5 public apologies made by CNN hosts and contributors in 2018

cnn center atlantaThis Jan. 17, 2001 file photo shows pedestrians entering CNN Center, the headquarters for CNN, in downtown Atlanta.Ric Feld,File/AP

  • CNN had its fair share of controversies this year. 
  • From homophobic tweets to on-air profanity, CNN hosts and contributors had a few moments to apologize for in 2018.  
  • We've rounded up five of those apologies here. 
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Kaitlan Collins apologizes for homophobic tweets.

Kaitlan Collins apologizes for homophobic tweets.

Kaitlan Collins, a White House correspondent for CNN, apologized in October after tweets of hers with gay slurs surfaced.

A conservative news site publicized the tweets in which Collins used slurs and said she didn't know if she wanted a lesbian roommate. Collins quickly apologized.

“When I was in college, I used ignorant language in a few tweets to my friends,” Collins said in a statement. "It was immature but it doesn’t represent the way I feel at all. I regret it and apologize.”

Jake Tapper apologized for a "misleading" claim about Medicare for All.

Jake Tapper apologized for a "misleading" claim about Medicare for All.

In August, CNN host Jake Tapper promised to re-shoot a video after misrepresenting claims made by Bernie Sanders and Alexandria Ocasio-Cortez about single-payer healthcare. Tapper made it seem as though both politicians were suggesting that Medicare for All would save the federal government money, while they were both talking about overall healthcare spending.

It took three days for Tapper to agree that parts of the video were misleading.

@BenSpielberg @ryangrim Yes, the point made about the “American people” versus “the government” is on point and totally valid so we’re going to redo that part of the video.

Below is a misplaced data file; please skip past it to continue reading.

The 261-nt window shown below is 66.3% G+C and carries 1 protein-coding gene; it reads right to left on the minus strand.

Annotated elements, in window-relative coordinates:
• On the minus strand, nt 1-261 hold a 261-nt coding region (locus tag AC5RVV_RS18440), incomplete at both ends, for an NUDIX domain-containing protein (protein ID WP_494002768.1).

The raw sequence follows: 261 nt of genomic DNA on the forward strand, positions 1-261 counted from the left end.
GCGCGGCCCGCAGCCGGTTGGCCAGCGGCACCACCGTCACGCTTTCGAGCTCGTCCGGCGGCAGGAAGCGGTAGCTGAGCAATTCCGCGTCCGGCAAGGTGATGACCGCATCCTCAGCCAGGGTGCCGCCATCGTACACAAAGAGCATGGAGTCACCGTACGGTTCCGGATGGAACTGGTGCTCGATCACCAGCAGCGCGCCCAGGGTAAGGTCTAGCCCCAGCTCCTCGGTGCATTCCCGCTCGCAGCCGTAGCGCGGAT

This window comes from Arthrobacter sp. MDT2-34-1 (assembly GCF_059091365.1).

— Jake Tapper (@jaketapper) August 19, 2018

Don Lemon (kind of) apologizes for saying Fox News didn't cover Hope Hicks' resignation.

Don Lemon (kind of) apologizes for saying Fox News didn't cover Hope Hicks' resignation.

In March, CNN anchor Don Lemon said Fox News — or, as he called it, "Trump TV" — didn't cover Hope Hicks' resignation from her post as White House communication director.

After being criticized by Fox News over his statement, Lemon later explained to CNN contributor Ryan Lizza that what he meant to say was that Fox News didn't give the Hicks story enough coverage. Lemon said he was trying to make a point about how Fox News will "broadly downplay big stories and important news for this White House.”

"They had covered it, though," Lemon said. "So, I mean, that was a bad example. And so apologies for that."

FYI.. Last night, in an attempt to make a broader point about Fox News prime time I misspoke. I should have been more specific.

— Don Lemon (@donlemon) March 1, 2018

Rick Santorum apologizes after saying "bulls—t" on air.

Rick Santorum apologizes after saying "bulls—t" on air.

During a heated debate last October over Brett Kavanaugh's Supreme Court nomination, Rick Santorum let a swear word slip on air.

Santorum dismissed claims brought forth by Kavanaugh's high school and college classmates about the now Supreme Court justice's alleged excessive drinking.

“And you remember that from 35 years ago? Sorry. Bullsh—t," he said. "I'm just saying, it’s just ridiculous."

In a tweet, Santorum apologized to the anchors and viewers, saying he shouldn't have used profanity but that he didn't back down from the "substance" of what he said.

I apologize to the anchors on @CNN @NewDay and the viewers for using profanity during the show. No excuses. Stand by substance of what I said, but not how I said it. #tcot

— Rick Santorum (@RickSantorum) October 4, 2018

Commentator Marc Lamont Hill apologizes for Israel comments after being fired from CNN.

Commentator Marc Lamont Hill apologizes for Israel comments after being fired from CNN.

CNN commentator Marc Lamont Hill was fired from the network following controversial comments he made during a speech about Israel and Palestine during a United Nations.

In his speech, Hill urged for the “free Palestine from the river to the sea," a sentiment that critics said called for the end of the state of Israel.

Hill, a professor at Temple University, apologized in a letter published in the campus publication, saying he rejects "anti-Semitism in any form or fashion.” In a series of tweets, Hill said does not support the killing of Jewish people "or any of the other things attributed to my speech. I have spent my life fighting these things."

"My reference to 'river to the sea' was not a call to destroy anything or anyone," he added.

I support Palestinian freedom. I support Palestinian self-determination. I am deeply critical of Israeli policy and practice.

I do not support anti-Semitism, killing Jewish people, or any of the other things attributed to my speech. I have spent my life fighting these things.

— Marc Lamont Hill (@marclamonthill) November 29, 2018
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